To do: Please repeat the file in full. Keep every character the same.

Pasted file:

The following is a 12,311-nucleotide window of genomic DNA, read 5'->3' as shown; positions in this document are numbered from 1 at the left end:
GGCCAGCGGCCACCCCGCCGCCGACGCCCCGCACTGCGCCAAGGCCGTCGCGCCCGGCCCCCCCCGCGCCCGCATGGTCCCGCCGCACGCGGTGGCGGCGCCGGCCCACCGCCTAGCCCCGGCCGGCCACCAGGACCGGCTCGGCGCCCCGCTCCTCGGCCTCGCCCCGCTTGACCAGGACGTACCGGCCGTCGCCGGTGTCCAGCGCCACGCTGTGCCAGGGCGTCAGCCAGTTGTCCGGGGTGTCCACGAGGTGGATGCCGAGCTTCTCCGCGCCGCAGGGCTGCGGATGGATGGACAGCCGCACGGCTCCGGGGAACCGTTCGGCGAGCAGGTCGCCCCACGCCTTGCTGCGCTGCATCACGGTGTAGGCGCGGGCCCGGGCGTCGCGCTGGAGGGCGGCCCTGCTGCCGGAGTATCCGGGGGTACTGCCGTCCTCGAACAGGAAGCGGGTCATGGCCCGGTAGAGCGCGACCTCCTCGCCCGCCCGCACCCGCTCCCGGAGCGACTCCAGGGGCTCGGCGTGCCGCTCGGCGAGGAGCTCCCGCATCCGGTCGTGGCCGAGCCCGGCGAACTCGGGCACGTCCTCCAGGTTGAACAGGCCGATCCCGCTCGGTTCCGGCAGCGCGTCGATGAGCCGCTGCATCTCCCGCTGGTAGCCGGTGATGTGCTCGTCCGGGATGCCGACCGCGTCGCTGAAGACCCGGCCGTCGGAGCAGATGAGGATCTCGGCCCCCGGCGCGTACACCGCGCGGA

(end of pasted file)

The following is a 12,311-nucleotide window of genomic DNA, read 5'->3' as shown; positions in this document are numbered from 1 at the left end:
GGCCAGCGGCCACCCCGCCGCCGACGCCCCGCACTGCGCCAAGGCCGTCGCGCCCGGCCCCCCCCGCGCCCGCATGGTCCCGCCGCACGCGGTGGCGGCGCCGGCCCACCGCCTAGCCCCGGCCGGCCACCAGGACCGGCTCGGCGCCCCGCTCCTCGGCCTCGCCCCGCTTGACCAGGACGTACCGGCCGTCGCCGGTGTCCAGCGCCACGCTGTGCCAGGGCGTCAGCCAGTTGTCCGGGGTGTCCACGAGGTGGATGCCGAGCTTCTCCGCGCCGCAGGGCTGCGGATGGATGGACAGCCGCACGGCTCCGGGGAACCGTTCGGCGAGCAGGTCGCCCCACGCCTTGCTGCGCTGCATCACGGTGTAGGCGCGGGCCCGGGCGTCGCGCTGGAGGGCGGCCCTGCTGCCGGAGTATCCGGGGGTACTGCCGTCCTCGAACAGGAAGCGGGTCATGGCCCGGTAGAGCGCGACCTCCTCGCCCGCCCGCACCCGCTCCCGGAGCGACTCCAGGGGCTCGGCGTGCCGCTCGGCGAGGAGCTCCCGCATCCGGTCGTGGCCGAGCCCGGCGAACTCGGGCACGTCCTCCAGGTTGAACAGGCCGATCCCGCTCGGTTCCGGCAGCGCGTCGATGAGCCGCTGCATCTCCCGCTGGTAGCCGGTGATGTGCTCGTCCGGGATGCCGACCGCGTCGCTGAAGACCCGGCCGTCGGAGCAGATGAGGATCTCGGCCCCCGGCGCGTACACCGCGCGGA